Wednesday, January 13, 2010

More on my favourite topic de jour

Every time someone even mentions their views on the current hysteria over the contents of the underwear of air travelers, as a Korean newspaper and CNN's Peter King just did, I fly into the same visceral rage that caused this hysteria in the first place. I'm not as articulate as Paul Campos, who published a great essay on this topic in the Wall Street Journal:

Consider that on this very day about 6,700 Americans will die. When confronted with this statistic almost everyone reverts to the mindset of the title character's acquaintances in Tolstoy's great novella "The Death of Ivan Ilyich," and indulges in the complacent thought that "it is he who is dead and not I."

Consider then that around 1,900 of the Americans who die today will be less than 65, and that indeed about 140 will be children. Approximately 50 Americans will be murdered today, including several women killed by their husbands or boyfriends, and several children who will die from abuse and neglect. Around 85 of us will commit suicide, and another 120 will die in traffic accidents.

No amount of statistical evidence, however, will make any difference to those who give themselves over to almost completely irrational fears. Such people, and there are apparently a lot of them in America right now, are in fact real victims of terrorism. They also make possible the current ascendancy of the politics of cowardice—the cynical exploitation of fear for political gain.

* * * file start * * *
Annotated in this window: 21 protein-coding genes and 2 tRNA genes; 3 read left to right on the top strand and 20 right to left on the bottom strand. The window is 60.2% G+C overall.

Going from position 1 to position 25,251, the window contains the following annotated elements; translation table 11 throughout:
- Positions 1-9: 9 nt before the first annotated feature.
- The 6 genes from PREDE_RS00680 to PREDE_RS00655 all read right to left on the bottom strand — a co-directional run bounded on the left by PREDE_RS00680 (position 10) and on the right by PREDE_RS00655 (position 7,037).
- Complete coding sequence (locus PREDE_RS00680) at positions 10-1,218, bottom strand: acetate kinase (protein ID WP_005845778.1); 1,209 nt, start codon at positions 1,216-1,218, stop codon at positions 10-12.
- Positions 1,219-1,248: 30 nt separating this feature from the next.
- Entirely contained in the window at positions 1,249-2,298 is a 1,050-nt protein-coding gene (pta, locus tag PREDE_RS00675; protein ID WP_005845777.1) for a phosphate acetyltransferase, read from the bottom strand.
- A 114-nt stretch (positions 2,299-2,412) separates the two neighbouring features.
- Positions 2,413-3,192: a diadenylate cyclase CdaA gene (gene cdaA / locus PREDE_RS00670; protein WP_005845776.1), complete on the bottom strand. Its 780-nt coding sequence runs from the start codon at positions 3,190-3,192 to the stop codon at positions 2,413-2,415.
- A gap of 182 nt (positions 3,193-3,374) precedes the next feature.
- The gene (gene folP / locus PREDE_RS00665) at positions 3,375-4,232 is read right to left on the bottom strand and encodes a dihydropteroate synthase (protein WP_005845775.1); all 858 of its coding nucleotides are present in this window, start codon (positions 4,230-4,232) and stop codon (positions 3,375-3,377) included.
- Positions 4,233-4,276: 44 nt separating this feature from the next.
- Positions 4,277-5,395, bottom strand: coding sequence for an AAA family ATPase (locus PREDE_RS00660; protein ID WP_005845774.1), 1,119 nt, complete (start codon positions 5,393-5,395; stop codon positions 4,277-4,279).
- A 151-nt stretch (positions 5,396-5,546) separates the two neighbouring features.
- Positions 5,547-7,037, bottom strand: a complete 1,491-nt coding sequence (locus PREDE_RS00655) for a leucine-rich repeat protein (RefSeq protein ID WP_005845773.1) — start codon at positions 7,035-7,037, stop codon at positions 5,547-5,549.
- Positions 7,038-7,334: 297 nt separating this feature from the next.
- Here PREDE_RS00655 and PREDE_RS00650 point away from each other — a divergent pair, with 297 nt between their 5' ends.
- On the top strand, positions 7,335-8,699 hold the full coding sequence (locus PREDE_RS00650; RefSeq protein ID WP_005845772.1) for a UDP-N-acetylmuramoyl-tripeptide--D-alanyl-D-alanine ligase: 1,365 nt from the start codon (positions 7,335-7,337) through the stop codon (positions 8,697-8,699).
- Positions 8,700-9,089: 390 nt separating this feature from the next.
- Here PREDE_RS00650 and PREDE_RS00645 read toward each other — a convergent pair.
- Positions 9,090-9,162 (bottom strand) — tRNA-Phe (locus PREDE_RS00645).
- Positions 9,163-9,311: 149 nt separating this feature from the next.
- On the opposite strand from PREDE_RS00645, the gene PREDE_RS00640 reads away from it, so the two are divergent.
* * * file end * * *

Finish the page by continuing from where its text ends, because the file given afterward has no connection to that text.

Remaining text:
Unfortunately, the politics of cowardice can also make it rational to spend otherwise irrational amounts of resources on further minimizing already minimal risks. Given the current climate of fear, any terrorist incident involving Islamic radicals generates huge social costs, so it may make more economic sense, in the short term, to spend X dollars to avoid 10 deaths caused by terrorism than it does to spend X dollars to avoid 1,000 ordinary homicides. Any long-term acceptance of such trade-offs hands terrorists the only real victory they can ever achieve.

1 comment:

Alex said...

I like that.